Georgia teachers and state employees to receive pay raises when state budget is passed | Trending Viral hub


ATLANTA– Pay raises for Georgia’s public school teachers and state employees were never in doubt politically from the time Gov. Brian Kemp proposed them, but lawmakers finally got the deal done Thursday, approving a budget that also increases the spending on education. health care and mental health.

Senators and representatives resolved their differences over House Bill 916, which passed the House 175-1 and the Senate 54-1. The budget spends $36.1 billion in state money and $66.8 billion total in the year that begins July 1.

“As they say, let’s not let the perfect be the enemy of the good,” said House Appropriations Committee Chairman Matt Hatchett, a Dublin Republican, explaining that not all requests were met, but many were.

The spending would be reduced from this year’s budget after Gov. Brian Kemp and lawmakers supplemented that budget with billions in one-time cash, increasing state spending to $38 billion in the year ending June 30. Kemp endorsed the budget in remarks to lawmakers Thursday and is expected to sign it.

Public school teachers would receive a $2,500 raise starting July 1, raising the average teacher salary in Georgia above $65,000 a year, as the Republican governor proposed in January. This is in addition to the $1,000 bonus Kemp sent in December. Preschool teachers would also receive a $2,500 raise.

State and university employees would also get a 4% pay increase, up to $70,000 in salary. The typical state employee earns $50,400.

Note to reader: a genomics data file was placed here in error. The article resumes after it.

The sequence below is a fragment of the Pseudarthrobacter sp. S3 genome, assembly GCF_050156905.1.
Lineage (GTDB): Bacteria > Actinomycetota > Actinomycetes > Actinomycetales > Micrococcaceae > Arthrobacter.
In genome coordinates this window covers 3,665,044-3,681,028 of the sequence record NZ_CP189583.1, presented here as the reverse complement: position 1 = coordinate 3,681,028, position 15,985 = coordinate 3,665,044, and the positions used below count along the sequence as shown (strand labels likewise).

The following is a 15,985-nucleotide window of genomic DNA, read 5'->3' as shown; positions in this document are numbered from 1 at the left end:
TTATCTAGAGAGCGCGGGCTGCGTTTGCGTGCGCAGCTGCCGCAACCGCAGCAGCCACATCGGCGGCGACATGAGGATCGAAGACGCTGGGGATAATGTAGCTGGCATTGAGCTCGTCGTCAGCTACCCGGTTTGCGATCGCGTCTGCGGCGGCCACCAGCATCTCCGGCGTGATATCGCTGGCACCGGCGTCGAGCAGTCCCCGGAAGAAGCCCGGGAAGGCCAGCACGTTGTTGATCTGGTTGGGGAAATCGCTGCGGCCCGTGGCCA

Some employees would receive more. State law enforcement officers would receive an additional $3,000 raise, on top of the special $6,000 boost they received last year. Child welfare workers would also receive additional raises of $3,000.

However, judges will not get the large proposed pay increases. Instead, they will only receive the 4% that other state employees will receive.

A big winner in the budget would be Georgia’s public preschool program. Kemp declared Wednesday that lawmakers could spend an additional $48 million in lottery funds. Lawmakers directed nearly all of that money to the state Department of Early Care and Learning, a move that won applause from Senate Minority Leader Gloria Butler, a Democrat from Stone Mountain.

“For most of my 30 years in the Senate, Democrats pushed for that funding,” Butler said. “Tonight my friends mostly listened.”

The state would spend hundreds of millions of dollars more to increase what it pays to nursing homes, home health care providers, dialysis providers, physical and occupational therapists and some doctors, but lawmakers cut some of those rate increases in your final document.

Lawmakers agreed to spend nearly $19 million more on domestic violence shelters and sexual assault response to offset the large cuts in federal funding facing some agencies.

The budget would also increase the amount local school boards have to pay health insurance for non-certified employees such as janitors, cafeteria workers and secretaries.

Senate Appropriations Committee Chairman Blake Tillery, R-Vidalia, argued it was fair to accelerate the phase-in of higher premiums because of other funding the state is pumping into education, including the $205 million increase in participation of the state in the purchase and operation of school buses. and $104 million for school safety. The Senate would add another $5 million for school safety to develop school safety plans.

Lawmakers earmarked another $60 million for new construction projects. Tillery said that was at Kemp’s urging, seeking not to commit as much money to new, ongoing expenses in case revenue drops.

The state already plans to pay cash for new buildings and equipment in the next budget, instead of borrowing as usual, reflecting billions in cash surpluses Georgia has accumulated in recent years.

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